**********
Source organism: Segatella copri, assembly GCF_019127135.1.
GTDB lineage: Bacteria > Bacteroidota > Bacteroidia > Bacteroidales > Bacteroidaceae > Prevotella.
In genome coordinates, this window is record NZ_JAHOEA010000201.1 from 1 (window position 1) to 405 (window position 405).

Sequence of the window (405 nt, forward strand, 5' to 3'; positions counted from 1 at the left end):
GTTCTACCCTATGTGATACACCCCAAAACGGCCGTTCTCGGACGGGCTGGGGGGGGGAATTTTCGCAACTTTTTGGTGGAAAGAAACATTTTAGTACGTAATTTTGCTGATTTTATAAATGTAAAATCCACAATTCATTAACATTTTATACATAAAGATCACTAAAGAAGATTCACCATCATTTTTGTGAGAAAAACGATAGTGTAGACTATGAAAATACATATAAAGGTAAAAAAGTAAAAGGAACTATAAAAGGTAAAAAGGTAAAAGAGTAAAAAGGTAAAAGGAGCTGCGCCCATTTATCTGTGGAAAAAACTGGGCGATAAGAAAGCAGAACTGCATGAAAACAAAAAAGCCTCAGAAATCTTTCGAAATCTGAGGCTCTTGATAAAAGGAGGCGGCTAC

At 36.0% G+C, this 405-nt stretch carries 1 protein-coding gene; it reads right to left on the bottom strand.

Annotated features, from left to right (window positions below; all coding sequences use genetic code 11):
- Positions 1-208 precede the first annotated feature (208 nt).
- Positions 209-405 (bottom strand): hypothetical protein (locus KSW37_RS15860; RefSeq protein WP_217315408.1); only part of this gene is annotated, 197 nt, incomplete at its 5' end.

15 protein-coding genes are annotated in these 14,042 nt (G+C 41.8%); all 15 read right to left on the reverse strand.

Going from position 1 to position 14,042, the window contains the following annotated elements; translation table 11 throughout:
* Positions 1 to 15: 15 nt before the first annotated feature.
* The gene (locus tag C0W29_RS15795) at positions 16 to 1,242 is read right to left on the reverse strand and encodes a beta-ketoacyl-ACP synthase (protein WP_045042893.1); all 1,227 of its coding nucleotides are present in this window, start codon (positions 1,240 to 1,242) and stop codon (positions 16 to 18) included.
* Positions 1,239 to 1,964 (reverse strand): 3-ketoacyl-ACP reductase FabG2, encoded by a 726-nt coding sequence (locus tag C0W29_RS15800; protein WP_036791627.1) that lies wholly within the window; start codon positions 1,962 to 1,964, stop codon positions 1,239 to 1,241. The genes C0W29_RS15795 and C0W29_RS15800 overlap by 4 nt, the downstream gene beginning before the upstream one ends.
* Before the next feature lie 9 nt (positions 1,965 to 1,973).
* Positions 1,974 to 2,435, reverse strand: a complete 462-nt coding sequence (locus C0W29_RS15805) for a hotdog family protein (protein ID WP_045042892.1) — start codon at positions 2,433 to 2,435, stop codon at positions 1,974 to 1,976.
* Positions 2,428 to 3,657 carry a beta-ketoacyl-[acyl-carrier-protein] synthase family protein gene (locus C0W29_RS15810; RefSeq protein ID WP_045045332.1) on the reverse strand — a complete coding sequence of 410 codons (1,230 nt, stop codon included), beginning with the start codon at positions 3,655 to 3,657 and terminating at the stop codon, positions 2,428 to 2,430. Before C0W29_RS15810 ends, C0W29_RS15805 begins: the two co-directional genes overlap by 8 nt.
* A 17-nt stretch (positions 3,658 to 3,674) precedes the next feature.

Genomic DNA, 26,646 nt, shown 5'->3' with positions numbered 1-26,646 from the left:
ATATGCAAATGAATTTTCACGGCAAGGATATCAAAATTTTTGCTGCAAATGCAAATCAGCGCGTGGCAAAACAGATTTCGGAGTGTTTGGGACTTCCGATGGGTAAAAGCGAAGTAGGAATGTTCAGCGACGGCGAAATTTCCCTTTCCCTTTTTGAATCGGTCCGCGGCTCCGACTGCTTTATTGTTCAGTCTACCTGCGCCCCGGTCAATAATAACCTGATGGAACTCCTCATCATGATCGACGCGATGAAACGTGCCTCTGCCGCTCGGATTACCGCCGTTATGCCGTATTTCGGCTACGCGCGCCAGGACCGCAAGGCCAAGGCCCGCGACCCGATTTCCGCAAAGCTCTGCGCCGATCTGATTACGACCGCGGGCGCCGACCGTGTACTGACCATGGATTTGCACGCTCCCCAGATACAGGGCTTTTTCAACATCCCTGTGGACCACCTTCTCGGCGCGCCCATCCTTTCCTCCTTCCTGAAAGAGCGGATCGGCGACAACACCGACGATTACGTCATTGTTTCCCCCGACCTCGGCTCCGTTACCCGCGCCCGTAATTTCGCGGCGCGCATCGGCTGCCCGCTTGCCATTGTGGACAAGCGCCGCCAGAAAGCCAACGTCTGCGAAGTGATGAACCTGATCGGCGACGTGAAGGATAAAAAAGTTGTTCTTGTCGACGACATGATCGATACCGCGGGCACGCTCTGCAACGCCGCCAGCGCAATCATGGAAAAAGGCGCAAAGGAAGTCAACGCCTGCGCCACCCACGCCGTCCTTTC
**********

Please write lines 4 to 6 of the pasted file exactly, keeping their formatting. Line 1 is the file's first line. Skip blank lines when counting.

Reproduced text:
Sequence of the window (405 nt, forward strand, 5' to 3'; positions counted from 1 at the left end):
GTTCTACCCTATGTGATACACCCCAAAACGGCCGTTCTCGGACGGGCTGGGGGGGGGAATTTTCGCAACTTTTTGGTGGAAAGAAACATTTTAGTACGTAATTTTGCTGATTTTATAAATGTAAAATCCACAATTCATTAACATTTTATACATAAAGATCACTAAAGAAGATTCACCATCATTTTTGTGAGAAAAACGATAGTGTAGACTATGAAAATACATATAAAGGTAAAAAAGTAAAAGGAACTATAAAAGGTAAAAAGGTAAAAGAGTAAAAAGGTAAAAGGAGCTGCGCCCATTTATCTGTGGAAAAAACTGGGCGATAAGAAAGCAGAACTGCATGAAAACAAAAAAGCCTCAGAAATCTTTCGAAATCTGAGGCTCTTGATAAAAGGAGGCGGCTAC

At 36.0% G+C, this 405-nt stretch carries 1 protein-coding gene; it reads right to left on the bottom strand.